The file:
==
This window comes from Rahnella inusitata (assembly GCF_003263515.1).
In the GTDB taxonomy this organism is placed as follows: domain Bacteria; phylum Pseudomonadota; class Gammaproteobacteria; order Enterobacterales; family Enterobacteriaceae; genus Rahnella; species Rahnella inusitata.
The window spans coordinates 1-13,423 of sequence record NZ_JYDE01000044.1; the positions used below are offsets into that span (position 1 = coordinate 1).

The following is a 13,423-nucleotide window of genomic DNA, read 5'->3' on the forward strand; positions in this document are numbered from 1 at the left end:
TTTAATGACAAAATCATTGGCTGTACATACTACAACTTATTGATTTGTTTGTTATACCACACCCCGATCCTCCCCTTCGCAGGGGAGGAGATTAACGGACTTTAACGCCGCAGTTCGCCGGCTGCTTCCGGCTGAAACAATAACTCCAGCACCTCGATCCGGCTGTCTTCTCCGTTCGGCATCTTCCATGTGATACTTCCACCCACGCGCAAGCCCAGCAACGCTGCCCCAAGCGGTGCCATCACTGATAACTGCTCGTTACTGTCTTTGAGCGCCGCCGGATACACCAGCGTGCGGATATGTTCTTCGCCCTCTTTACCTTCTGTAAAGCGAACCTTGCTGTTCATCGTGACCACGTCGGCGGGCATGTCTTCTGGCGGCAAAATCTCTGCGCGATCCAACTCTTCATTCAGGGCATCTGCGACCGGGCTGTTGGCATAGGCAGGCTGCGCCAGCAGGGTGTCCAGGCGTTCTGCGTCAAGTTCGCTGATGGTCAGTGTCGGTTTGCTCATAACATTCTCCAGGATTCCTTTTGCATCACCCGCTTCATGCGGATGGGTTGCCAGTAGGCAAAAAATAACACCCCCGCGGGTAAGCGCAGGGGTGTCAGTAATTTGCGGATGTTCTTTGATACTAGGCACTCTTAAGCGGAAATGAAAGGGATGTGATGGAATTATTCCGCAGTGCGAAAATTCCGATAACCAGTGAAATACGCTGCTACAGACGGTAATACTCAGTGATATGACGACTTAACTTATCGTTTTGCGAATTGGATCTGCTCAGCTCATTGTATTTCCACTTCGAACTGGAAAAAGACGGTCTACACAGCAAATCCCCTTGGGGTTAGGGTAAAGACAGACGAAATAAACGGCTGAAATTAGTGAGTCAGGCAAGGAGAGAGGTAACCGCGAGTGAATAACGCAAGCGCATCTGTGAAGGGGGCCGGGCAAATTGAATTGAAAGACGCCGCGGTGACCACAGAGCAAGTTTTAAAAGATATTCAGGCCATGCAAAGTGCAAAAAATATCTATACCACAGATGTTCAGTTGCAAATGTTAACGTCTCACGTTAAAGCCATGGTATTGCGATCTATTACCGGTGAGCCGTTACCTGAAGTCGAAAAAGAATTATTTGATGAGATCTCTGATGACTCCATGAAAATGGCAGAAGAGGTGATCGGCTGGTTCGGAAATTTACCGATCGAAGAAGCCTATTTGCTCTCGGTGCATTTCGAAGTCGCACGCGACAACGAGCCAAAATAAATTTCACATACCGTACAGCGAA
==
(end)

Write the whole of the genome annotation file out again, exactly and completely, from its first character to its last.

This window comes from Rahnella inusitata (assembly GCF_003263515.1).
In the GTDB taxonomy this organism is placed as follows: domain Bacteria; phylum Pseudomonadota; class Gammaproteobacteria; order Enterobacterales; family Enterobacteriaceae; genus Rahnella; species Rahnella inusitata.
The window spans coordinates 1-13,423 of sequence record NZ_JYDE01000044.1; the positions used below are offsets into that span (position 1 = coordinate 1).

The following is a 13,423-nucleotide window of genomic DNA, read 5'->3' on the forward strand; positions in this document are numbered from 1 at the left end:
TTTAATGACAAAATCATTGGCTGTACATACTACAACTTATTGATTTGTTTGTTATACCACACCCCGATCCTCCCCTTCGCAGGGGAGGAGATTAACGGACTTTAACGCCGCAGTTCGCCGGCTGCTTCCGGCTGAAACAATAACTCCAGCACCTCGATCCGGCTGTCTTCTCCGTTCGGCATCTTCCATGTGATACTTCCACCCACGCGCAAGCCCAGCAACGCTGCCCCAAGCGGTGCCATCACTGATAACTGCTCGTTACTGTCTTTGAGCGCCGCCGGATACACCAGCGTGCGGATATGTTCTTCGCCCTCTTTACCTTCTGTAAAGCGAACCTTGCTGTTCATCGTGACCACGTCGGCGGGCATGTCTTCTGGCGGCAAAATCTCTGCGCGATCCAACTCTTCATTCAGGGCATCTGCGACCGGGCTGTTGGCATAGGCAGGCTGCGCCAGCAGGGTGTCCAGGCGTTCTGCGTCAAGTTCGCTGATGGTCAGTGTCGGTTTGCTCATAACATTCTCCAGGATTCCTTTTGCATCACCCGCTTCATGCGGATGGGTTGCCAGTAGGCAAAAAATAACACCCCCGCGGGTAAGCGCAGGGGTGTCAGTAATTTGCGGATGTTCTTTGATACTAGGCACTCTTAAGCGGAAATGAAAGGGATGTGATGGAATTATTCCGCAGTGCGAAAATTCCGATAACCAGTGAAATACGCTGCTACAGACGGTAATACTCAGTGATATGACGACTTAACTTATCGTTTTGCGAATTGGATCTGCTCAGCTCATTGTATTTCCACTTCGAACTGGAAAAAGACGGTCTACACAGCAAATCCCCTTGGGGTTAGGGTAAAGACAGACGAAATAAACGGCTGAAATTAGTGAGTCAGGCAAGGAGAGAGGTAACCGCGAGTGAATAACGCAAGCGCATCTGTGAAGGGGGCCGGGCAAATTGAATTGAAAGACGCCGCGGTGACCACAGAGCAAGTTTTAAAAGATATTCAGGCCATGCAAAGTGCAAAAAATATCTATACCACAGATGTTCAGTTGCAAATGTTAACGTCTCACGTTAAAGCCATGGTATTGCGATCTATTACCGGTGAGCCGTTACCTGAAGTCGAAAAAGAATTATTTGATGAGATCTCTGATGACTCCATGAAAATGGCAGAAGAGGTGATCGGCTGGTTCGGAAATTTACCGATCGAAGAAGCCTATTTGCTCTCGGTGCATTTCGAAGTCGCACGCGACAACGAGCCAAAATAAATTTCACATACCGTACAGCGAA